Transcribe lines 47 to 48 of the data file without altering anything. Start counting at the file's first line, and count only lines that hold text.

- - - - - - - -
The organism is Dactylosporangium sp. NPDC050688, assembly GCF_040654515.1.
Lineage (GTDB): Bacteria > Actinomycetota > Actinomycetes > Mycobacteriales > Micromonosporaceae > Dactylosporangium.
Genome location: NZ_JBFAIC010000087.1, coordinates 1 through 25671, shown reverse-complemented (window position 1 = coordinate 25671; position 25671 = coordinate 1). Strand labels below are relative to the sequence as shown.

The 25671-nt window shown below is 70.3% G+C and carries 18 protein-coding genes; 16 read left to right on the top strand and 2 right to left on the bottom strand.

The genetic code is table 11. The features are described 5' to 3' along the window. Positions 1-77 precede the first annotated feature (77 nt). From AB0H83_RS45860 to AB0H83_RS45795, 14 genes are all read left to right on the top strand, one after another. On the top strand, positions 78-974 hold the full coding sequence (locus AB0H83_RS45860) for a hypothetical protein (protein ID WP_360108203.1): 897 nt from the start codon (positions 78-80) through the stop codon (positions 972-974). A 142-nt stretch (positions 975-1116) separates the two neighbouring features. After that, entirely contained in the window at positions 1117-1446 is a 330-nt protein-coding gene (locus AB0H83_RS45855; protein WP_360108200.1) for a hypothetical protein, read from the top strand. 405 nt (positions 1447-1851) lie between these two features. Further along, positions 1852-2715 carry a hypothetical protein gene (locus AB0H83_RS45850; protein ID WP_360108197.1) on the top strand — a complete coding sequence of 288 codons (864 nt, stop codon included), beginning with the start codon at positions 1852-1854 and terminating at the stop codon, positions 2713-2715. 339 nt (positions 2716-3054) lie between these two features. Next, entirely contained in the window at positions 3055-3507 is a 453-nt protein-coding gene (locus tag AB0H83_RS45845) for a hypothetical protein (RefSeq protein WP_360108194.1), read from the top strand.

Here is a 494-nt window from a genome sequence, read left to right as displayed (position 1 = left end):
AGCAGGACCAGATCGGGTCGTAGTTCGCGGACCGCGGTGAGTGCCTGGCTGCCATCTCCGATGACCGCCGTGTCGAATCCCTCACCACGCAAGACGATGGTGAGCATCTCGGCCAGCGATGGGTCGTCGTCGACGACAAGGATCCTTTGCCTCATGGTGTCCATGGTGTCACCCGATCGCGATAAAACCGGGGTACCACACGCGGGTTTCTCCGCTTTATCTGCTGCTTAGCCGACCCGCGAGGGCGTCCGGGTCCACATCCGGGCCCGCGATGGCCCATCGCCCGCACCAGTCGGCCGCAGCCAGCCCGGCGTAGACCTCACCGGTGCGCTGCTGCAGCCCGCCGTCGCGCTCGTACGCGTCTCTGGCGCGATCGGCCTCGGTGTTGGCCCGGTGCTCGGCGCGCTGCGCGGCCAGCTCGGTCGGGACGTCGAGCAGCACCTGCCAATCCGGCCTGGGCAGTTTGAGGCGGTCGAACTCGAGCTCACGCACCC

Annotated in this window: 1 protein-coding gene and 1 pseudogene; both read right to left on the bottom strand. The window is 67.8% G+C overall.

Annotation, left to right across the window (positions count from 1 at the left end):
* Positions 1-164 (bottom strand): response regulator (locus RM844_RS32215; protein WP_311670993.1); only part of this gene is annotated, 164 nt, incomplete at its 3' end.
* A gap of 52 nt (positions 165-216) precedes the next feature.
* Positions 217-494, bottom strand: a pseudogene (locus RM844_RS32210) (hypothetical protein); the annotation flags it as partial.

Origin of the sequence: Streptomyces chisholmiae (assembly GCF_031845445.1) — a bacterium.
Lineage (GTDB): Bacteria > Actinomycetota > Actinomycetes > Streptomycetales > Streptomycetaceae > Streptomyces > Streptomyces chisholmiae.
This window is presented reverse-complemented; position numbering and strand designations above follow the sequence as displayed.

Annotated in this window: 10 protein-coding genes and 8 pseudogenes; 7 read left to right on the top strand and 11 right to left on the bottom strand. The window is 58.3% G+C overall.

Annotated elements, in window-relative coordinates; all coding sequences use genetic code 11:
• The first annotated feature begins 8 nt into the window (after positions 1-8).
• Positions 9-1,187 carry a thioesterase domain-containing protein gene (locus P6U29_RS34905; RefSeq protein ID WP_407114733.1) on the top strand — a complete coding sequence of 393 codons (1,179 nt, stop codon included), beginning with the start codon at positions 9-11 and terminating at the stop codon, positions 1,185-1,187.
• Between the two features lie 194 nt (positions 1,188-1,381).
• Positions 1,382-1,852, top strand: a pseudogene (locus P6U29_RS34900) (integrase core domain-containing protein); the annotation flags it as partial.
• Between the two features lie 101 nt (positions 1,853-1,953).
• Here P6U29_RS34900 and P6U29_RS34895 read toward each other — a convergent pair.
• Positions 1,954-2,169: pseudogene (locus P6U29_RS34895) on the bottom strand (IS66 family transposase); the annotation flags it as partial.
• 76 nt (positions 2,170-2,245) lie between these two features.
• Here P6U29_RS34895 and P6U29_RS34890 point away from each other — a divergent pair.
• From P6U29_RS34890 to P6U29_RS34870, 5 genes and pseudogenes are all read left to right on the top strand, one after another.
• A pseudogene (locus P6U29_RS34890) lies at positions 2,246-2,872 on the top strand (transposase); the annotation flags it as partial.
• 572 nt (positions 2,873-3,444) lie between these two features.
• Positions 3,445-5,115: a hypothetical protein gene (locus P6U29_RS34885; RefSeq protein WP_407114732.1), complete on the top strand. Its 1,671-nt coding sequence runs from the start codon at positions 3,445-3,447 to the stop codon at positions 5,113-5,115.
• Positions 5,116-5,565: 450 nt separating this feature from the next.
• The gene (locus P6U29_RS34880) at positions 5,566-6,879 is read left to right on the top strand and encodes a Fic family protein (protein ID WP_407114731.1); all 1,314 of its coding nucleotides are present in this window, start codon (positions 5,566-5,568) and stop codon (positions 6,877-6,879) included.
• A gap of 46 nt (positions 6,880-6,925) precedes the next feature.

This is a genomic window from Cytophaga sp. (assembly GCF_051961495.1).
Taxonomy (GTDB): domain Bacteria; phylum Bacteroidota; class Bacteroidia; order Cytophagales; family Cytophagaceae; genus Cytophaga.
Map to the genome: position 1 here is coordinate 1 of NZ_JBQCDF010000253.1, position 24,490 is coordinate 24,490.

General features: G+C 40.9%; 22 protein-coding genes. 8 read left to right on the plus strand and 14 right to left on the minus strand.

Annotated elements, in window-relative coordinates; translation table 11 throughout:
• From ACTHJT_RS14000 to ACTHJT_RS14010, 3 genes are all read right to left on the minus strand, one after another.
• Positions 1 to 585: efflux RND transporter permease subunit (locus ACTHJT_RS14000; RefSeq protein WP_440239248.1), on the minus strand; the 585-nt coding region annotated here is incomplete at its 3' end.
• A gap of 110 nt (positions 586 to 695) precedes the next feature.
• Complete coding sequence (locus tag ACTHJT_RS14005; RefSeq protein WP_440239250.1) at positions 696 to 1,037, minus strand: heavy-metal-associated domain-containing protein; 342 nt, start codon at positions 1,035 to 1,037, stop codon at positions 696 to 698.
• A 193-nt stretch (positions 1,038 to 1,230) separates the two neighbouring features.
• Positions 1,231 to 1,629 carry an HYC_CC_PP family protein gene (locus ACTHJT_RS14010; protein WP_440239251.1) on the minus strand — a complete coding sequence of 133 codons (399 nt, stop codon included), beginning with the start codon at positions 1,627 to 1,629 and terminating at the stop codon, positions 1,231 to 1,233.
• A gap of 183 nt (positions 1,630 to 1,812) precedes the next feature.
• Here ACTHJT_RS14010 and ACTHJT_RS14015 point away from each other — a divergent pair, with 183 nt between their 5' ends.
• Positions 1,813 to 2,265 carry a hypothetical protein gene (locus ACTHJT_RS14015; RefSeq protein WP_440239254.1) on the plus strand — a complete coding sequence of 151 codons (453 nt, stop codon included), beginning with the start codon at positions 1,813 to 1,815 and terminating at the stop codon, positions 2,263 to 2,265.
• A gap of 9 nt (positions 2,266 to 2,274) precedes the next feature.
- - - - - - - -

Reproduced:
• Positions 1,813 to 2,265 carry a hypothetical protein gene (locus ACTHJT_RS14015; RefSeq protein WP_440239254.1) on the plus strand — a complete coding sequence of 151 codons (453 nt, stop codon included), beginning with the start codon at positions 1,813 to 1,815 and terminating at the stop codon, positions 2,263 to 2,265.
• A gap of 9 nt (positions 2,266 to 2,274) precedes the next feature.